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Intel acquires interactive textbook startup Kno

  • Intel (INTC) has acquired Kno, a creator and seller of digital textbooks that can be viewed through mobile, Web, and Windows apps. Terms are undisclosed; with Kno having raised $73M to date, odds are the price tag is in nine figures.
  • Kno's platform allows publishers to convert standard digital textbooks into interactive titles sporting features such as flash cards, quizzes, and embedded instructional videos, as well as a dashboard that keeps track of reading activity. Intel points out Kno, which competes with Amazon, Apple, and Google's e-textbook offerings, offers 225K titles via 75 publishers.
  • Though acquiring a digital textbook seller is off the beaten path for Intel, the chip giant does sell home-grown tablets and notebooks meant for the education market, as well as an education-focused software suite.
  • Moreover, Intel hasn't been shy about making software/services acquisitions it thinks can help drive demand for its CPUs. And Kno might indirectly help the company in a market (tablet processors) where it needs to play catch-up.
  • Kno is yet another e-textbook rival for online textbook rental leader Chegg (CHGG), which is set to go public in the upcoming week at a relatively modest valuation.
Comments (7)
  • Doing such acquisition is non-sense unless you're planning on having your own OS and ecosystem.

     

    Which by the way I believe Intel will eventually go as it gets locked out of other vendors. Ok, locked out is the wrong word, more like "pushed out", but the result is that most vendors are controlling almost everything from hardware to platform to apps.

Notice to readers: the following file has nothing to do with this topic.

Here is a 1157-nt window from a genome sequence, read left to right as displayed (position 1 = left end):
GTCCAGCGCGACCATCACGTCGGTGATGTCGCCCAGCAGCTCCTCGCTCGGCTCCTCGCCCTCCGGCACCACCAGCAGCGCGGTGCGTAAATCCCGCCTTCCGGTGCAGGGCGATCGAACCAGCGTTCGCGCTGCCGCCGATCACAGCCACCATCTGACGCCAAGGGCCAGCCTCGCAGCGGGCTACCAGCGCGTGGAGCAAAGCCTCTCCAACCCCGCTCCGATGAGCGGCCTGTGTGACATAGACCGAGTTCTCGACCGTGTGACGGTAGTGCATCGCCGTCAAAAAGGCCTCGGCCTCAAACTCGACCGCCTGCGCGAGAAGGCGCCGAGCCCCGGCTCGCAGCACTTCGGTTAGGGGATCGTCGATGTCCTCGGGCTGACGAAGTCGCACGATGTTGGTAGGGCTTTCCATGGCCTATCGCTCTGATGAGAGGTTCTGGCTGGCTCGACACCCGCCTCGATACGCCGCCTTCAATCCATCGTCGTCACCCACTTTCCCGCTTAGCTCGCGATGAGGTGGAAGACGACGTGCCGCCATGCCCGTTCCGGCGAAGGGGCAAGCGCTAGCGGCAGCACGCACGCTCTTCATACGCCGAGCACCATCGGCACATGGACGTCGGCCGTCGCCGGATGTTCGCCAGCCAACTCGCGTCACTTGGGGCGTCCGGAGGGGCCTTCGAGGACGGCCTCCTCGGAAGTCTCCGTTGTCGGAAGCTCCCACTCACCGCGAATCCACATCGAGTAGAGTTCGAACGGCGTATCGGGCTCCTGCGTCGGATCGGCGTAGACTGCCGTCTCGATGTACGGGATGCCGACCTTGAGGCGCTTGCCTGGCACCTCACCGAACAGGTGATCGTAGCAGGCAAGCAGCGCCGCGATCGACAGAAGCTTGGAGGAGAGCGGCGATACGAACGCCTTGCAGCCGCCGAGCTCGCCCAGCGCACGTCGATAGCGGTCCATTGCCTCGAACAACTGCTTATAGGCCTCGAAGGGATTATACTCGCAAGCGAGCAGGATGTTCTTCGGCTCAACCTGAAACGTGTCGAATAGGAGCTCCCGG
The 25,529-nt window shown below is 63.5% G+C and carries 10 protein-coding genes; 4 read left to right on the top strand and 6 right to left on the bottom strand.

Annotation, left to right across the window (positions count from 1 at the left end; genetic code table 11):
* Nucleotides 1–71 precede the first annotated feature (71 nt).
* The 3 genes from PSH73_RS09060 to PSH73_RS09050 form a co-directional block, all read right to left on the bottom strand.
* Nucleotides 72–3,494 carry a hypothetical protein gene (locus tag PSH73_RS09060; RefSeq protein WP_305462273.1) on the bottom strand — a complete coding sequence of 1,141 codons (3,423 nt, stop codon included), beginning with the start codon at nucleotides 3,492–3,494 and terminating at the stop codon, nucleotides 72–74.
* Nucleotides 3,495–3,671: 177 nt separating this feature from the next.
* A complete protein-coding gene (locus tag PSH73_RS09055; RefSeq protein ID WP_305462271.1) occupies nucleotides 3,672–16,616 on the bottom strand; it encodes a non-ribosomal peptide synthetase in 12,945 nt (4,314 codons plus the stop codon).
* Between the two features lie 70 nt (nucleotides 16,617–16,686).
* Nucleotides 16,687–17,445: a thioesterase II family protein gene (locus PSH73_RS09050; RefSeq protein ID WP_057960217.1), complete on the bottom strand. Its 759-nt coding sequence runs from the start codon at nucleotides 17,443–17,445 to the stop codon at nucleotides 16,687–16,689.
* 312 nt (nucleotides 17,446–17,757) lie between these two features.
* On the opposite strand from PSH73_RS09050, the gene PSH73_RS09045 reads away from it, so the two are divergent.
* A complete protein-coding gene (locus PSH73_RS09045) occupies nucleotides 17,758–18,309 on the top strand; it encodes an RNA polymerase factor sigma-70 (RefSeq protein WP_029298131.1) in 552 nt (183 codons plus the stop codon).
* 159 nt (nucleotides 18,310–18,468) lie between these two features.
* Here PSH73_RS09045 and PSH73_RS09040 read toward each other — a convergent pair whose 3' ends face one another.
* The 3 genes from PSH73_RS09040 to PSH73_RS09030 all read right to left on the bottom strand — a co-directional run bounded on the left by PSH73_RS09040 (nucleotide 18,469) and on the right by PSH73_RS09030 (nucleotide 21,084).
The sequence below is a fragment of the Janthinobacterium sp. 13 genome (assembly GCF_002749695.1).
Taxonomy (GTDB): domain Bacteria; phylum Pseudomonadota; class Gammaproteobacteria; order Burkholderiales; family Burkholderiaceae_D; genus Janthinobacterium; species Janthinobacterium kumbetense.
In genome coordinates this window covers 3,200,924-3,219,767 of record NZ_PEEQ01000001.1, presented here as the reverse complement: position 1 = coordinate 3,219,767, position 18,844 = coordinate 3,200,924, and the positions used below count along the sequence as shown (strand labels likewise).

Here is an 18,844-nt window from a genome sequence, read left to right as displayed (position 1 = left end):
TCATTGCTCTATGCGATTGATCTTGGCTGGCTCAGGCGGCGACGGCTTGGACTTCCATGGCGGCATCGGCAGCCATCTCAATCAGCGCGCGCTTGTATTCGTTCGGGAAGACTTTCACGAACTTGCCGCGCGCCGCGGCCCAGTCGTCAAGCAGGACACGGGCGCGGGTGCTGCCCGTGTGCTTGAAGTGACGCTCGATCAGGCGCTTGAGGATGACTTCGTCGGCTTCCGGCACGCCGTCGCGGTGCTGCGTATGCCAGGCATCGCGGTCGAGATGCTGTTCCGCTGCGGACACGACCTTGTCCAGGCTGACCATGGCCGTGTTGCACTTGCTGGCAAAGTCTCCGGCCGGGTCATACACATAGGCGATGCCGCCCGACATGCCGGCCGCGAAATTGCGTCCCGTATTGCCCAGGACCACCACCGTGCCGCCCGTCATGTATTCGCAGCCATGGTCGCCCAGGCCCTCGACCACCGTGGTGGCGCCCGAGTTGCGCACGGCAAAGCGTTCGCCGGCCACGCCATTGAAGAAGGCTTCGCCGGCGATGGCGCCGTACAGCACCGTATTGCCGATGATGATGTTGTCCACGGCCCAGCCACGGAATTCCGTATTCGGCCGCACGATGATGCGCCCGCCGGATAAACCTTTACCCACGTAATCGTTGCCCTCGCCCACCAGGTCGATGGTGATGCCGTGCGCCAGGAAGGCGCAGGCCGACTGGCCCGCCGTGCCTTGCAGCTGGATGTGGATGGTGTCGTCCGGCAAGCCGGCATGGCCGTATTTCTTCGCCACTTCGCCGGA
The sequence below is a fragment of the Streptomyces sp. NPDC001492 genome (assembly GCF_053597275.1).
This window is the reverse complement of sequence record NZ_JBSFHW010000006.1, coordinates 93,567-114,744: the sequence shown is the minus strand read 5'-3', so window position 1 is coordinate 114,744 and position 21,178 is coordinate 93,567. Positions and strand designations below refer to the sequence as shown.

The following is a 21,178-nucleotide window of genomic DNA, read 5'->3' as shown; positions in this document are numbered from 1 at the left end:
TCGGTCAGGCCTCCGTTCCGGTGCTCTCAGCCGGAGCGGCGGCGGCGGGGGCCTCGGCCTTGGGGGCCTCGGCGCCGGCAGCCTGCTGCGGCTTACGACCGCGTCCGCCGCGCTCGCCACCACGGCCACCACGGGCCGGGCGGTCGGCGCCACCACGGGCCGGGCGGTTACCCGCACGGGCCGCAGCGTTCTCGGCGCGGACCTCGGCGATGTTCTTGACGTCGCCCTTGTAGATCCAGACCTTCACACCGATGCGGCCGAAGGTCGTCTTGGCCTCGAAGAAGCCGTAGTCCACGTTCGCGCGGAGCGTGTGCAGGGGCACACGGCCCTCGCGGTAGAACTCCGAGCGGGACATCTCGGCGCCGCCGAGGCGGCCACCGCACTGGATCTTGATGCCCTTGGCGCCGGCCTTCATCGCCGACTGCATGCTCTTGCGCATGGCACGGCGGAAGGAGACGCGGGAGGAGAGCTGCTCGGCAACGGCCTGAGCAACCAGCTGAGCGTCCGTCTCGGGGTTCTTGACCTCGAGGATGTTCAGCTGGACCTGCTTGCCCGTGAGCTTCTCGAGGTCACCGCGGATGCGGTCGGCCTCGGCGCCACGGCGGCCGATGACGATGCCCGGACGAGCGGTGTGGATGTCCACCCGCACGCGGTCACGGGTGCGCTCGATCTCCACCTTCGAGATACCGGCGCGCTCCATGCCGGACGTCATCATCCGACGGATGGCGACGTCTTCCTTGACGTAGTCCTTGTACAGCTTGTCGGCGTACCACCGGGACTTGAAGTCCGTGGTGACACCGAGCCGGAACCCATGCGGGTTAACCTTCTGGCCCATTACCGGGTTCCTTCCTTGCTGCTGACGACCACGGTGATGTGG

Intel pretty much already sponsors or has all the parts... it's just a matter of time before they integrate it all together under one brand.
    9 Nov 2013, 01:05 PM Reply Like
  • Another silly acquisition.
    9 Nov 2013, 01:11 PM Reply Like
  • Just when you think they have leadership and they're actually focused, you read something as stupid as this. Show us the money on McAfee and THEN we won't b***h when we read stuff like this. Intel looks absolutely rudderless after reading this.
    9 Nov 2013, 02:48 PM Reply Like
  • Where's Dilbert? He's project lead on the CEO's latest hot project. He can use anyone NOT CURRENTLY on any project.

     

    Crank up the PR. Intel enters new market leveraging Intel's demonstrated strengths...in transistors, chips, and management. Intel's C level sees a green field opportunity in ebooks...a first mover advantage to replace dead tree publishers.

     

    (of course; to be taken with a twist of wry)
    9 Nov 2013, 03:04 PM Reply Like
  • Quixotic and Strange move. Internet TV anyone ?
    10 Nov 2013, 01:50 AM Reply Like
  • E-textbooks Is the way of the future. Traditional publishers have priced books into the hundreds of dollars. E-textbooks drop the price about 40% from the major publisher. Upstart publishers like Total Health Publications are making high quality textbooks available for $5-$10. Flat World Knowledge and then nonprofit Open Stax have books available at minimal cost or even free.
    E-textbooks have so many advantages: they have no printing costs, no storage costs, they can be updated monthly instead of every two years as print books are usually done, they cut out the 20% or more profit of the college bookstores, they can be made interactive which print books cannot.
    The question is whether Intel will be willing to match the marketing that the major publishers do, with large sales forces, attendance at conventions for educators and the development of ancillaries (test questions, teaching aids, etc. that the print publishers have been doing for years. If they take in some knowledgeable college and high school publishing people from the major companies it could be a boon for Intel and for college students.
    10 Nov 2013, 08:25 AM Reply Like
  • Prof Bob, welcome to SA.

     

    Agreeing with your ebook statements.

     

    Just do not see Intel branded devices in the mix. Remember, Intel has their devices built in the same 3rd party factories as everyone else.

     

    This is NOT Intel going vertical as a business model. Who knows what this means...if anything meaningful. Intel has lost it for the last seven years with new initiatives that Intel soon sells off (e.g., netbooks, utlrabooks, touch screens, OSs, tv, AI, user interfaces, ebooks).
    10 Nov 2013, 05:53 PM Reply Like
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